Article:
Yet certain indefatigable essences of the modern runs directly contrary to such sentiments. Consider the works of Gustave Courbet and his realism. Gustave Courbet and his realism is widely considered to be the first step of the true modernism in painting, in a twilight zone where the classical begins to turn modern. The most conspicuous feature of the modern is the depiction of the human wants. No more hero becomes the motto of the day, either by making everything heroic or denying the concept of the heroic. And as the process continues the art increasingly becomes the depiction of the art rather than depiction of the human of art.
It almost feels as if there is some sort of cycle, propagating through the stages of Middle Ages-Renaissance-Baroque-Rococo-Neo Classic-Empire, which are not as clearly defined as they would appear on paper but still retains certain zeitgeist that is apparent to a methodical observer. They all seem to revert back and forth in the relationship between the art and the human. Is this a primarily European (thus Christian) fluctuation? I am beginning to doubt it, for many other cultures like those in the Far East, show similar fluctuations of the relationship between the art and the human.
Such fluctuation is interesting in light of the oncoming possibility of artificial life. What will the art of artificial life be like? Idealized pursuit or depiction of the basic principles of the life? Life-like physical system treated as an art is a valuable opportunity to clarify some of the dilemma facing the issue of art and art’s relationship to the world and the human, though the precise form it would take is difficult to predict at the moment. Art, real or ideal, is quite discontent to be sitting on canvas and velvet lined pedestals. The art will inevitably flow out into the world (in some sense it already has) and walk and talk with us. Perhaps the divide between the real and the ideal, the focus on the art of art and the art of the human would manifest as a debate on the form of artificial life in human world. Perhaps it will be a debate on whether the human should BE artificial life.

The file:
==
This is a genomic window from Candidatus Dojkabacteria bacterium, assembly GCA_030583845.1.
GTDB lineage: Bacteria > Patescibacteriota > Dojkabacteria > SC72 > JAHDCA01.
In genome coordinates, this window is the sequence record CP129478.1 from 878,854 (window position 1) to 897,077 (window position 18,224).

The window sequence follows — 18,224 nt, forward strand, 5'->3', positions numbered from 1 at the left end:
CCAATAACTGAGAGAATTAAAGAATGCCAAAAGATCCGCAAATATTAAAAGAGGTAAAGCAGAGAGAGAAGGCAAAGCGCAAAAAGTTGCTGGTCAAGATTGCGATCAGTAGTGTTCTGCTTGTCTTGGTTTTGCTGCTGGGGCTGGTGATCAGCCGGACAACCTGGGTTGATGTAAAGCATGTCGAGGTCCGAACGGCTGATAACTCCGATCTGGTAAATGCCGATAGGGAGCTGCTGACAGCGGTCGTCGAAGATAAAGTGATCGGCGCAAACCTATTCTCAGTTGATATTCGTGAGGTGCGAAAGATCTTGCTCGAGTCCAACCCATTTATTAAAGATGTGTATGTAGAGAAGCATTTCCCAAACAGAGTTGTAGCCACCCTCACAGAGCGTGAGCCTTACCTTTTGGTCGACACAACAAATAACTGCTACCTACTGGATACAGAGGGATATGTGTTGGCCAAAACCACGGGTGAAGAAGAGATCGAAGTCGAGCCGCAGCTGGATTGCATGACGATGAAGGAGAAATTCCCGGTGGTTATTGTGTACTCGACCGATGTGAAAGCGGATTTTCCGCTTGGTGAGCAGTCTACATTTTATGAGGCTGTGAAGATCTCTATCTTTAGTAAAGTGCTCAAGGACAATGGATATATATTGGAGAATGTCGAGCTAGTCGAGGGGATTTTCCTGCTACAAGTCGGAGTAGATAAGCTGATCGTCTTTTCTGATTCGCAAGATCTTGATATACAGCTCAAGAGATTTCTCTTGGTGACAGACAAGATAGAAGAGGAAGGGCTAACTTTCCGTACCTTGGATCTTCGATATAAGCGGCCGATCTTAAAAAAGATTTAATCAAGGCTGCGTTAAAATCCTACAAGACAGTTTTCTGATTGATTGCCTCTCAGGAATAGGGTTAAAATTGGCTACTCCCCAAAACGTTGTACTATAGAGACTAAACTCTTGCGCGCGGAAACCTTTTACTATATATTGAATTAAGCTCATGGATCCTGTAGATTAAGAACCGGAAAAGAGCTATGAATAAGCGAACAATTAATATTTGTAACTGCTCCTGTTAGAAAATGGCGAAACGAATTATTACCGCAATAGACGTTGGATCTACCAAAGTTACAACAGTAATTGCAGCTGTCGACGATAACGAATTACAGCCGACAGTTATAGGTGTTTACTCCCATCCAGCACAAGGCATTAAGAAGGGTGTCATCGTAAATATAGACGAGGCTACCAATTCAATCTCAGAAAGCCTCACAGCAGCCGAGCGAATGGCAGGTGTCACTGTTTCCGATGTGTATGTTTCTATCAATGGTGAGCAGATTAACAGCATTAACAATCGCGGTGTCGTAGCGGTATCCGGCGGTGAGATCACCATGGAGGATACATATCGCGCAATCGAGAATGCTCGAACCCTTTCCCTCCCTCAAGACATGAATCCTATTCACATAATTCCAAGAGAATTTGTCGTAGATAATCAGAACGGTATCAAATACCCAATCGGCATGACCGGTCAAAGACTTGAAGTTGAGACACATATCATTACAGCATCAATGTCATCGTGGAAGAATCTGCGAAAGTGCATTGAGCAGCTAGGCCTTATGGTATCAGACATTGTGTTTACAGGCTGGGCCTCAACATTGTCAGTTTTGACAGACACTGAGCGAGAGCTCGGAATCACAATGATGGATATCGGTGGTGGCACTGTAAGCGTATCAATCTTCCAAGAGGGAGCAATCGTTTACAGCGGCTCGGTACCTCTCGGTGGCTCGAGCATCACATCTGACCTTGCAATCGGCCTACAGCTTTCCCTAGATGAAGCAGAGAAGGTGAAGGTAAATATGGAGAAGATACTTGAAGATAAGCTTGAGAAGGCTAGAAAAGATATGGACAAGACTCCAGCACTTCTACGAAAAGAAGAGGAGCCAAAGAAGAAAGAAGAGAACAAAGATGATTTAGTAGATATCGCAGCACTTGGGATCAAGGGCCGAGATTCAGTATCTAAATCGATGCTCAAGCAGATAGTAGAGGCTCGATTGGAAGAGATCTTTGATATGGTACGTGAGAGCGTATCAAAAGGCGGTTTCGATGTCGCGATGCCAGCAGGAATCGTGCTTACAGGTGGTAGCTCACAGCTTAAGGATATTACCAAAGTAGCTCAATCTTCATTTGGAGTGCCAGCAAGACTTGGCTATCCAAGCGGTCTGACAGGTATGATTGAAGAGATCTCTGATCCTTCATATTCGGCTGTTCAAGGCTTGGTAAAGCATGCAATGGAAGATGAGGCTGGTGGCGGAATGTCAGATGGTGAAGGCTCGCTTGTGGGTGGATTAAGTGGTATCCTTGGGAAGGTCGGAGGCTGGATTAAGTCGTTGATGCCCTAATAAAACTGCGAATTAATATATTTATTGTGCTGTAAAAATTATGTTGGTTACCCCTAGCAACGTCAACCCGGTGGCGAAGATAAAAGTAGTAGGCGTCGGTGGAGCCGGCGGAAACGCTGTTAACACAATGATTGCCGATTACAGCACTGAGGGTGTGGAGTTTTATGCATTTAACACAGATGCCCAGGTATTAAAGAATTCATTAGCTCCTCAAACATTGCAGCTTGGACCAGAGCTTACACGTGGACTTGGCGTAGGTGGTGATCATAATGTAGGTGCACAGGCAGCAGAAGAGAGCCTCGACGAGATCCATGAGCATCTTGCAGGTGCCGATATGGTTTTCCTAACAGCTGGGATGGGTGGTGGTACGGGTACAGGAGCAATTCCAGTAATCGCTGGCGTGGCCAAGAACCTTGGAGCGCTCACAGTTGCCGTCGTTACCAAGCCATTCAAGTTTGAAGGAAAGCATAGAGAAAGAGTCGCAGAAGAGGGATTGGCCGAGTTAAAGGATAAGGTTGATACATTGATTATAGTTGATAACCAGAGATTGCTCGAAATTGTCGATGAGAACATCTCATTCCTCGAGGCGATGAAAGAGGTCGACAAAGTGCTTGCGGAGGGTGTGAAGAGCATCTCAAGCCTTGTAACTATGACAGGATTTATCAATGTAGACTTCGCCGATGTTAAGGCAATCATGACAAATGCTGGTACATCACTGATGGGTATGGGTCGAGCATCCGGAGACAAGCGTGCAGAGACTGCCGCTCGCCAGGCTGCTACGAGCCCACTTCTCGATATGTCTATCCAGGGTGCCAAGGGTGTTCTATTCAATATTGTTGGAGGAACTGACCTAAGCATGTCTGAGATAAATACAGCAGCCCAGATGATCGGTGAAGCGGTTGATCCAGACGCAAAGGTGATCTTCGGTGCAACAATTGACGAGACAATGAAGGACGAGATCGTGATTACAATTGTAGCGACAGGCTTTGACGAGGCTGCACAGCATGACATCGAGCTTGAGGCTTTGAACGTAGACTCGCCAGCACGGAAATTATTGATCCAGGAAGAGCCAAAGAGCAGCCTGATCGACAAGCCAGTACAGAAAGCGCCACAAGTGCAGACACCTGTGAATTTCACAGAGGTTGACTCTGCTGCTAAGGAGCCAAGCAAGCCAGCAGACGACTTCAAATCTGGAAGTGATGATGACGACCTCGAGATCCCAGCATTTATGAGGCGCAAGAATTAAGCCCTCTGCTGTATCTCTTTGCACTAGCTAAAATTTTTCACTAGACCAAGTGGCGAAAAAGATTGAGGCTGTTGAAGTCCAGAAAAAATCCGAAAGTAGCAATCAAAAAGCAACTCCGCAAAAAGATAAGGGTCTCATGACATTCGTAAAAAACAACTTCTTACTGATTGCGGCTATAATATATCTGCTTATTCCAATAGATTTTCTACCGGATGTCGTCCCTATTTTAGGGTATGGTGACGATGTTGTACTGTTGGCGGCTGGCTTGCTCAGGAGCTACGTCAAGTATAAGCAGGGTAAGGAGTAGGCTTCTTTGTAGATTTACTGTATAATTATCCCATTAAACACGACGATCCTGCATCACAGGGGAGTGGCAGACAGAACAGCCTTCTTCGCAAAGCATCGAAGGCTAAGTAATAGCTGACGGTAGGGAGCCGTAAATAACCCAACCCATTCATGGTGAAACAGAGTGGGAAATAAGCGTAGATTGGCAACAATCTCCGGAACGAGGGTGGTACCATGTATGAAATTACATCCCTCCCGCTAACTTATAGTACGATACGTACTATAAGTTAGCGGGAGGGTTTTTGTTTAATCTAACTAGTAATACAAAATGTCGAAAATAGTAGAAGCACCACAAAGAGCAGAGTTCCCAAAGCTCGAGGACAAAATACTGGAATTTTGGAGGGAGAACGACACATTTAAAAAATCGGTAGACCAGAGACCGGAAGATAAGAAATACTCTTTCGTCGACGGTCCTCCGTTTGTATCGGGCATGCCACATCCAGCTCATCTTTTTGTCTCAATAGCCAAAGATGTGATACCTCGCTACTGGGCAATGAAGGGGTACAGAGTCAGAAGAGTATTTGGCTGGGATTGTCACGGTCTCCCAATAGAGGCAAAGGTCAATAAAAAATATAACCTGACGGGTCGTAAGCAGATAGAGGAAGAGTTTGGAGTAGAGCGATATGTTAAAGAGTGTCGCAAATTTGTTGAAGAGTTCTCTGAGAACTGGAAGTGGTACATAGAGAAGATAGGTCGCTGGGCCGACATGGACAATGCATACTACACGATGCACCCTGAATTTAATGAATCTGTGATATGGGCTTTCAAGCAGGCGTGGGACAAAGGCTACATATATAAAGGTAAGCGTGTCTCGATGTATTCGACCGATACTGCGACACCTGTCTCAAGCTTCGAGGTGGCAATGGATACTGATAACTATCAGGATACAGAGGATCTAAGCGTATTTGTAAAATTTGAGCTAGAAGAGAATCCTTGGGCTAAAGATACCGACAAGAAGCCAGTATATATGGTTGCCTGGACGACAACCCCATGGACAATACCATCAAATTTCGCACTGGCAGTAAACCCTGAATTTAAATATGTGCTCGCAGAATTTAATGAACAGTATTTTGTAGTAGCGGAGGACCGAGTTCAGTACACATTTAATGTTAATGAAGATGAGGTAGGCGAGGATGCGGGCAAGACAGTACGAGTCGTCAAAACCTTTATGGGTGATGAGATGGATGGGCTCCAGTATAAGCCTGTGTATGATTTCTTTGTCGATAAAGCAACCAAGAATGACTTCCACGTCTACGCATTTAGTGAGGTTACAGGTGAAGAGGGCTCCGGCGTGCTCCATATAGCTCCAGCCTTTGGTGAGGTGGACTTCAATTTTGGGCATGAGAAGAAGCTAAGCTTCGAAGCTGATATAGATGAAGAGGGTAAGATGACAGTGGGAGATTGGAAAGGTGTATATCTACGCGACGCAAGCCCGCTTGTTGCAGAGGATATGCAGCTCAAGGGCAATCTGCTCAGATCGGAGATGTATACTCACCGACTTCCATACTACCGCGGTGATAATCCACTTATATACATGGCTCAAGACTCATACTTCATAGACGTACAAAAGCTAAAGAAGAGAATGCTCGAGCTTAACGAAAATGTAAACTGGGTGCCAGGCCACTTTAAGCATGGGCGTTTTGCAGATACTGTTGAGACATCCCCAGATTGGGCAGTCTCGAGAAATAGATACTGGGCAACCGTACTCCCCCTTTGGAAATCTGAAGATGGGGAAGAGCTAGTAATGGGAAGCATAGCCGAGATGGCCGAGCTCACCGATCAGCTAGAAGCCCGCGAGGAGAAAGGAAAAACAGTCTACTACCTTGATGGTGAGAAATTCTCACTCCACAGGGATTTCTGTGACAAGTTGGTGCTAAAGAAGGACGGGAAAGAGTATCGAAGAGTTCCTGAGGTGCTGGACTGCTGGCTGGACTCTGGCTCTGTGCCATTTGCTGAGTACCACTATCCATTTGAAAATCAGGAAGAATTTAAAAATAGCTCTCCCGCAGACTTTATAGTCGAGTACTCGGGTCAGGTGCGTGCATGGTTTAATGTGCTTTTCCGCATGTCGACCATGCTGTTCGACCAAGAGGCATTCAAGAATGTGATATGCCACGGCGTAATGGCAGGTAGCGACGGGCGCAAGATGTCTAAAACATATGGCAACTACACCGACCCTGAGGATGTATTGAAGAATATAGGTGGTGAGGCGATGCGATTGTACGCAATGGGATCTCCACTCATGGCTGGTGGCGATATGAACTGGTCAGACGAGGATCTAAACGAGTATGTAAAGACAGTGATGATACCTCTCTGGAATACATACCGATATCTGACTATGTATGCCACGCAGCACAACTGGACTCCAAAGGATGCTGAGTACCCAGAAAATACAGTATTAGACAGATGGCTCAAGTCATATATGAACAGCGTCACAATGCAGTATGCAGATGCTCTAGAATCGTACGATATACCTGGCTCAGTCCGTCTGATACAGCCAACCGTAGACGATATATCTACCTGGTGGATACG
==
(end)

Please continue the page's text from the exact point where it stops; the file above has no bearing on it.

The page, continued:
Why my ongoing interest/obsession with the artificial life and the art? Why do I believe in art as life and life as art? Why my belief that the science and art should, and will, become inseparable from each other?
There was an interesting accident a few years back, when a young child stuck a chewing gum on a priceless painting of modern art, and gave an excuse to the horrified museum authorities that he did not think it was art. It is true that art in modern times seem to be an acquired taste, which is very peculiar to me. Isn’t art, at its naked core, a search and depiction of beauty? The nature of beauty might remain as illusive as ever, but for all intends and purposes it is universal. And if the social conception is in such a way that capacity to feel beauty must be educated into someone’s head, we have a problem. This might be the root cause behind today’s absurd separation between the field and practices of arts and sciences. Art in its inception should be universal to all of us, and that means it should be universal to all senses and all brains, something fundamentally integrated into the human system’s architecture that might even be replicated in non human life forms. The true nature of the origin that powers people to perform art and the true nature of the beauty that cativates us and evokes things and ideas that we never consciously thought of before, must in someway be related to our own physique, for life and consciousness cannot manifest without a body.
If the existence of the physiology and metabolism of life is essential to the process of art and aesthetic fulfillment, we have a pressing need for artificial life, both as scientists solving the great and observable problem of the human phenomena and as artists searching for the manifestation of art. The art will walk and talk among us, and no child will dare to stick gum on their faces. Everyone, even those without the art education and art sensitivity drummed into their heads will be able to intuitively grasp the presence of beauty and revel in the process of aesthetic fulfillment, since, in the end, human beings best understand things that resemble them. And what better resembles us than life, staring at us in the eye?